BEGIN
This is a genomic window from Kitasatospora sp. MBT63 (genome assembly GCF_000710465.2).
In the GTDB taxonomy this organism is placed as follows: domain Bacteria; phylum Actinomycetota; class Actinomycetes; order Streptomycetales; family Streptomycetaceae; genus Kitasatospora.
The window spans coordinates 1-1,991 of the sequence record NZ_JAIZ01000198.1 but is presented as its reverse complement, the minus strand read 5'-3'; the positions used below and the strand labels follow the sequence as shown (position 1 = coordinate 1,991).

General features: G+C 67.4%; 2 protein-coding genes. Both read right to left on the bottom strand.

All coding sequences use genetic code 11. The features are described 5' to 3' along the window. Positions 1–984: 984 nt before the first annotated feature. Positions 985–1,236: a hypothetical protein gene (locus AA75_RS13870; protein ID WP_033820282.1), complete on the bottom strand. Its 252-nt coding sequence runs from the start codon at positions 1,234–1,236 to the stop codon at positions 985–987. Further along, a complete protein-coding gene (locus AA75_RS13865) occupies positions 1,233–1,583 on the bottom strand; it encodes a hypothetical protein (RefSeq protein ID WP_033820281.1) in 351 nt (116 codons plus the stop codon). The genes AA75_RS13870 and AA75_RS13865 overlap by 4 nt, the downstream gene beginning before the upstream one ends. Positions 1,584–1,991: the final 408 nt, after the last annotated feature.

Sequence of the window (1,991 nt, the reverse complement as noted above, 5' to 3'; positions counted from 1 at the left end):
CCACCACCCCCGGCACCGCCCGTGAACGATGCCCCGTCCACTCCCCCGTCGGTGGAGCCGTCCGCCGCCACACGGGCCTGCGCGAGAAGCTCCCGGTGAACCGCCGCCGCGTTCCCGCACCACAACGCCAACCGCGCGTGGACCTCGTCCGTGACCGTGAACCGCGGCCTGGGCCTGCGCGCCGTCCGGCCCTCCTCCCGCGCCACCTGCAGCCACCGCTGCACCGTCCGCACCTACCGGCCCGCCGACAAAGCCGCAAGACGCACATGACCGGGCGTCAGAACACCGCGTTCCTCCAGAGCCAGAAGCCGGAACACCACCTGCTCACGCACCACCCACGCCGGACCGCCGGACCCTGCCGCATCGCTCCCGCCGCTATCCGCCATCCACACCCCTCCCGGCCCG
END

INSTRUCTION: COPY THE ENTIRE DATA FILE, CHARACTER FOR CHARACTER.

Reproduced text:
This is a genomic window from Kitasatospora sp. MBT63 (genome assembly GCF_000710465.2).
In the GTDB taxonomy this organism is placed as follows: domain Bacteria; phylum Actinomycetota; class Actinomycetes; order Streptomycetales; family Streptomycetaceae; genus Kitasatospora.
The window spans coordinates 1-1,991 of the sequence record NZ_JAIZ01000198.1 but is presented as its reverse complement, the minus strand read 5'-3'; the positions used below and the strand labels follow the sequence as shown (position 1 = coordinate 1,991).

General features: G+C 67.4%; 2 protein-coding genes. Both read right to left on the bottom strand.

All coding sequences use genetic code 11. The features are described 5' to 3' along the window. Positions 1–984: 984 nt before the first annotated feature. Positions 985–1,236: a hypothetical protein gene (locus AA75_RS13870; protein ID WP_033820282.1), complete on the bottom strand. Its 252-nt coding sequence runs from the start codon at positions 1,234–1,236 to the stop codon at positions 985–987. Further along, a complete protein-coding gene (locus AA75_RS13865) occupies positions 1,233–1,583 on the bottom strand; it encodes a hypothetical protein (RefSeq protein ID WP_033820281.1) in 351 nt (116 codons plus the stop codon). The genes AA75_RS13870 and AA75_RS13865 overlap by 4 nt, the downstream gene beginning before the upstream one ends. Positions 1,584–1,991: the final 408 nt, after the last annotated feature.

Sequence of the window (1,991 nt, the reverse complement as noted above, 5' to 3'; positions counted from 1 at the left end):
CCACCACCCCCGGCACCGCCCGTGAACGATGCCCCGTCCACTCCCCCGTCGGTGGAGCCGTCCGCCGCCACACGGGCCTGCGCGAGAAGCTCCCGGTGAACCGCCGCCGCGTTCCCGCACCACAACGCCAACCGCGCGTGGACCTCGTCCGTGACCGTGAACCGCGGCCTGGGCCTGCGCGCCGTCCGGCCCTCCTCCCGCGCCACCTGCAGCCACCGCTGCACCGTCCGCACCTACCGGCCCGCCGACAAAGCCGCAAGACGCACATGACCGGGCGTCAGAACACCGCGTTCCTCCAGAGCCAGAAGCCGGAACACCACCTGCTCACGCACCACCCACGCCGGACCGCCGGACCCTGCCGCATCGCTCCCGCCGCTATCCGCCATCCACACCCCTCCCGGCCCG